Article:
Time Series Analysis

Time Series is a statistical data that are arranged in chronological order over a period of time. There are various forces that affect the value of phenomenon in a time series, these may be divided into four categories, commonly known as the factor of time series.

1- Simple trend or Long-term variation or Secular trend.

It is a general trend of data over a long period of time. This trend is the main component of a time series which results from the long term effect of socio-economic and political factors. This trend may show the growth or decline in a time series over a long period. This is the type of tendency which continues to persist for a very long period.

2-Seasonal variation or short term variation.

These are short term movements occurring in data due to seasonal factors. The short term is generally considered as a period in which changes occur in a time series with variations in weather or festivities. For example,  it is commonly observed that the consumption of ice-cream during summer is generally high and hence an ice-cream dealer’s sales would be higher in some months of the year while relatively lower during winter months. Employment, output, exports, etc., are subject to change due to variations in weather. Similarly, the sale of garments, umbrellas, greeting cards, and fireworks are subject to large variations during festivals like Valentine’s Day, Eid, Christmas, New Year’s, etc. These types of variations in a time series are isolated only when the series is provided biannually, quarterly or monthly.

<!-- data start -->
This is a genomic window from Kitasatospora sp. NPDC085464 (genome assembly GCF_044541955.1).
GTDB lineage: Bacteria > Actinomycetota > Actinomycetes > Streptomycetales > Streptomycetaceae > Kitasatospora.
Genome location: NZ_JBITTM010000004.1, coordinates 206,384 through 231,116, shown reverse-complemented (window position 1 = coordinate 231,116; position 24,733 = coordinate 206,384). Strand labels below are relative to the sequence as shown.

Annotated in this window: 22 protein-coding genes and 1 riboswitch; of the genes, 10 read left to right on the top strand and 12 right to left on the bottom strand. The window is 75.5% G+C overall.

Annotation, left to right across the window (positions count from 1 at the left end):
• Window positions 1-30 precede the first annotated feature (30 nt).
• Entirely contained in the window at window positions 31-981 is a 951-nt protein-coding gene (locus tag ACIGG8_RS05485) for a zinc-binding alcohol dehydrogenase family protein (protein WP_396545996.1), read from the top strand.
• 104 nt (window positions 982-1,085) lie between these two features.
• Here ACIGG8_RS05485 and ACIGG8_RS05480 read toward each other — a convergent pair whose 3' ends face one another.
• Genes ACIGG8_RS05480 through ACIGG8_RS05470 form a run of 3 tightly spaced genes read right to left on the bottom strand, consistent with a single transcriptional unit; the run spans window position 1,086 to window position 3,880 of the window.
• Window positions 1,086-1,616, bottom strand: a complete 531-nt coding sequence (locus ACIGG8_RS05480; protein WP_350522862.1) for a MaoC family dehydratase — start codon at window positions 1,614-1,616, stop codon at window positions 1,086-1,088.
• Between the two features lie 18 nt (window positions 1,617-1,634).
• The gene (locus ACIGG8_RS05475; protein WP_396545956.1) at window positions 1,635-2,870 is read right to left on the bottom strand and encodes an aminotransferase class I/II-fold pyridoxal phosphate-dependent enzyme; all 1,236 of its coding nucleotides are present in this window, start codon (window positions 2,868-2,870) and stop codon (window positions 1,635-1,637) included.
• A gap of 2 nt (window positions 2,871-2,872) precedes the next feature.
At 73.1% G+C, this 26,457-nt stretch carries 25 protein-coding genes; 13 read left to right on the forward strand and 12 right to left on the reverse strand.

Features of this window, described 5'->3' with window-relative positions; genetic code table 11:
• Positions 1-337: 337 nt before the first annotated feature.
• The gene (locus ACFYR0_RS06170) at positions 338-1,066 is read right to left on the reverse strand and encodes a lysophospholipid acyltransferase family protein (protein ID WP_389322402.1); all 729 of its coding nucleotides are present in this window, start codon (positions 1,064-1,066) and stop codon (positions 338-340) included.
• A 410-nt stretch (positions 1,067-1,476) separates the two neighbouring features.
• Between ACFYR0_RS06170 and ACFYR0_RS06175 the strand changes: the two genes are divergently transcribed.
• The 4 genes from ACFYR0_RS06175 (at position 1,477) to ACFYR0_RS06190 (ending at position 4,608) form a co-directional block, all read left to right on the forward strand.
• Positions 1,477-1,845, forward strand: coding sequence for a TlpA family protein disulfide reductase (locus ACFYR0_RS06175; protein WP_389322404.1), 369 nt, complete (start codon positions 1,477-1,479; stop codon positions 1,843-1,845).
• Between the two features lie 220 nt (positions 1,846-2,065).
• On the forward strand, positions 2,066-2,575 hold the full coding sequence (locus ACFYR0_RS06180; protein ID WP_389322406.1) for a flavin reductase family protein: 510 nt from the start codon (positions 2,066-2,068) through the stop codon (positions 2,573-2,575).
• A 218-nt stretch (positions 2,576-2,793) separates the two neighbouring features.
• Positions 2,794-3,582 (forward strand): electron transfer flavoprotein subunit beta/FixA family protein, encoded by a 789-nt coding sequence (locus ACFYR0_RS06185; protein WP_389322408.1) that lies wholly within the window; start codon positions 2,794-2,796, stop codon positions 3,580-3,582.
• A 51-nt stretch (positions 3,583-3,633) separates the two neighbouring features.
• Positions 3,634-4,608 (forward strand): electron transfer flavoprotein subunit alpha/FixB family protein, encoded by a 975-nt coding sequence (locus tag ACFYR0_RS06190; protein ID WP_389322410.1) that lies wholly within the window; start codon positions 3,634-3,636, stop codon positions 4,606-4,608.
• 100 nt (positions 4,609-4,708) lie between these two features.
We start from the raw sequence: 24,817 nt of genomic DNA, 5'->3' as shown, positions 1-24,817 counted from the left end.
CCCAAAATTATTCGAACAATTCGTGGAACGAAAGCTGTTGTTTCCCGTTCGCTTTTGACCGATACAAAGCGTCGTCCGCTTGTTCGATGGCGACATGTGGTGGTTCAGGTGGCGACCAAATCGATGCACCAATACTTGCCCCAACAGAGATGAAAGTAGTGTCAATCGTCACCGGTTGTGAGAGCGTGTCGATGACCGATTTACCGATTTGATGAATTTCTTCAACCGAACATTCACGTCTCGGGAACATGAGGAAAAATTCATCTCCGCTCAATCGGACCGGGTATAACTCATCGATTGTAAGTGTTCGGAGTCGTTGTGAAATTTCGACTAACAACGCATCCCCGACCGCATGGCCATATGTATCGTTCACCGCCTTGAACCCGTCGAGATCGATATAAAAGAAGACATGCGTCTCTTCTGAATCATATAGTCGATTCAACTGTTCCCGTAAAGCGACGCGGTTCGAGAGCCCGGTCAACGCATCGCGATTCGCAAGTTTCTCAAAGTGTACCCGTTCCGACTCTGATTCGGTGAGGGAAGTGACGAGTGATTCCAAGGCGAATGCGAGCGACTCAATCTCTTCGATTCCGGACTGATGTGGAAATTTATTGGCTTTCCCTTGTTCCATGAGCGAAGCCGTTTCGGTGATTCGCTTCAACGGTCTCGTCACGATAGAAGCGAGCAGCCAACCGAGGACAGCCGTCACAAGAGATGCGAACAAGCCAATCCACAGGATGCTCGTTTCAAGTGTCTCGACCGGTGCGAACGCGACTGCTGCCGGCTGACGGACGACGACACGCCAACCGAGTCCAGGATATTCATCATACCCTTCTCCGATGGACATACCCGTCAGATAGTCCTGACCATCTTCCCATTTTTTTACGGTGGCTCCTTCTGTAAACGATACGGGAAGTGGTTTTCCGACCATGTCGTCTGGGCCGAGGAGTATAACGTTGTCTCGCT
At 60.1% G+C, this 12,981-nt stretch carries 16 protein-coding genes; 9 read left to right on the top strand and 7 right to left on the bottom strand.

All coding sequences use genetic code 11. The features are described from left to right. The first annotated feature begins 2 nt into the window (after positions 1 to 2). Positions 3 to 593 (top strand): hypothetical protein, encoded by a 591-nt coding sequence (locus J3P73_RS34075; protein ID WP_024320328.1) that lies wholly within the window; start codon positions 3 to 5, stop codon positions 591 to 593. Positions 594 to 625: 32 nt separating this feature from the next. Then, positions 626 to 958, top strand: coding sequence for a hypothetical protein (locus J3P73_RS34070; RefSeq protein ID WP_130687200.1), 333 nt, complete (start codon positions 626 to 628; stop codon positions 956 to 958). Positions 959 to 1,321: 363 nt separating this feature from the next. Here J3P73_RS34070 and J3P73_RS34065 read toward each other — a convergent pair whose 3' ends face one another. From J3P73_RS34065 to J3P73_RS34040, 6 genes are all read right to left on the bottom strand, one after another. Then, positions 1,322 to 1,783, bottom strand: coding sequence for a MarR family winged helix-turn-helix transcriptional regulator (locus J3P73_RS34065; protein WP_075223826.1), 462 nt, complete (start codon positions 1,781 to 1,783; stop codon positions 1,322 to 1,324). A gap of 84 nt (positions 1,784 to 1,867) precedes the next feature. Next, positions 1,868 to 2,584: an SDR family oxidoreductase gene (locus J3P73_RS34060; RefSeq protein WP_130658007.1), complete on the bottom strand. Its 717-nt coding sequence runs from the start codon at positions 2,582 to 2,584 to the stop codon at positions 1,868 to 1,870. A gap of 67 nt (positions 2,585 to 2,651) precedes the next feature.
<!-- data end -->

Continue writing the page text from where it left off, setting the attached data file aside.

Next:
3-Cyclic variation

These are long term oscillations occurring in a time series. These oscillations are mostly observed in economic data and the periods of such oscillations are generally extended from five to twelve years or more. These oscillations are associated with well known business cycles. These cyclic movements can be studied provided a long series of measurements, free from irregular fluctuations, is available. These variations are due to ups and down recurring after a period of time to time. Though they are more or less regular, they may not be uniformly periodic. These are the oscillatory cycle and it has four phases:

Prosperity, Recession , Depression, and Recovery.

4-Random or Irregular variation(I)